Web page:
A personal highlight of the Edinburgh International Film Festival 2001, "Strumpet" is a dazzling showcase of DV filmmaking that never undermines the startling narrative, perfectly crafted by Jim Cartwright and realised by Danny Boyle. Christopher Eccleston is amazing! Hurting. Searching. Honest. Carrying the weight of life in "Chicken Town". Not since Four Weddings has the 'F' word been used to such good effect - here it hammers it's way into your psyche, painting a bleak canvas onto which the story unfolds. Anyways, enough already! Uplifting. Revelatory, and after months of rhetoric of how DV will change the world, I've finally seen the future... and it all hangs on a great story and true passion in front of and behind the camera.

    This film shouldn't be defined by it's creation on DV. DV or not DV who cares? Good films come from the heart, and communicate some level of truth and experience and this film has plenty all round. Truly essential.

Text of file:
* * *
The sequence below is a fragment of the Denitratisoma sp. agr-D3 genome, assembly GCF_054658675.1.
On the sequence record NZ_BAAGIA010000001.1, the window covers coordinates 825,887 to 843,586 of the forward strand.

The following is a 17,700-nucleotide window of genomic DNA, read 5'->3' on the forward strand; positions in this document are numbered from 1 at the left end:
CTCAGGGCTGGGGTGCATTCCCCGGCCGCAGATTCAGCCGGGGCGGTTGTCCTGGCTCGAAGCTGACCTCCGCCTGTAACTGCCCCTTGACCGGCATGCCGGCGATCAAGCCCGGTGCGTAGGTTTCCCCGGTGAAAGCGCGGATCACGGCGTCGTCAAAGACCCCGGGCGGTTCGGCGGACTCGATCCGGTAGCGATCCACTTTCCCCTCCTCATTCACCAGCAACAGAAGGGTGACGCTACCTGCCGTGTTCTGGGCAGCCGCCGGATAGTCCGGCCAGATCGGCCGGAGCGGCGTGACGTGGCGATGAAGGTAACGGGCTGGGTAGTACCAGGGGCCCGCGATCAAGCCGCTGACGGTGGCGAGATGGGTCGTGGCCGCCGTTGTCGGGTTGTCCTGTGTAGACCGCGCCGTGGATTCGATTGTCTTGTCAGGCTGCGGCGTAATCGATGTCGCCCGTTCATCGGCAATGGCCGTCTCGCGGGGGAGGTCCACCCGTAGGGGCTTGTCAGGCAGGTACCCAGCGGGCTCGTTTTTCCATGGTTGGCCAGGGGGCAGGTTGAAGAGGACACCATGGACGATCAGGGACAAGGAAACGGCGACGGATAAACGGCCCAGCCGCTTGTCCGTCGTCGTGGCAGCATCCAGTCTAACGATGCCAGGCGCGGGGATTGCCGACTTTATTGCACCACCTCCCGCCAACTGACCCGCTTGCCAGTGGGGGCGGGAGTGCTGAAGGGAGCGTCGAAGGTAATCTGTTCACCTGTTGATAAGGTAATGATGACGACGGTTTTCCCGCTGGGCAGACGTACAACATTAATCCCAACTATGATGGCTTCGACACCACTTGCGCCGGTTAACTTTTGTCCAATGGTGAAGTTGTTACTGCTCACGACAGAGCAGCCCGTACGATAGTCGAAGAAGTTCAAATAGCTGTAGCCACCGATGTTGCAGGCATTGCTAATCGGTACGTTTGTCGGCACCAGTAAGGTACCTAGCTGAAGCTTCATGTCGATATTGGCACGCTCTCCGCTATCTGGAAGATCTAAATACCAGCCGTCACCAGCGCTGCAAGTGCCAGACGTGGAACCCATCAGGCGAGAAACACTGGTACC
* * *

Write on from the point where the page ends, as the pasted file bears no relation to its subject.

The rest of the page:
• comment
    • Author: Taur
    Being familiar with Danny Boyle's filmography, I was surprised to see him such a tame subject matter. A street poet who takes in a stray girl. However, I soon learned there was nothing tame about this film which I saw last night at the Toronto International Film Festival. I cannot get the music out of my head, not because it was particularly good, but because like the film it was daring, original, energetic and truthful.
  • comment
    • Author: Kendis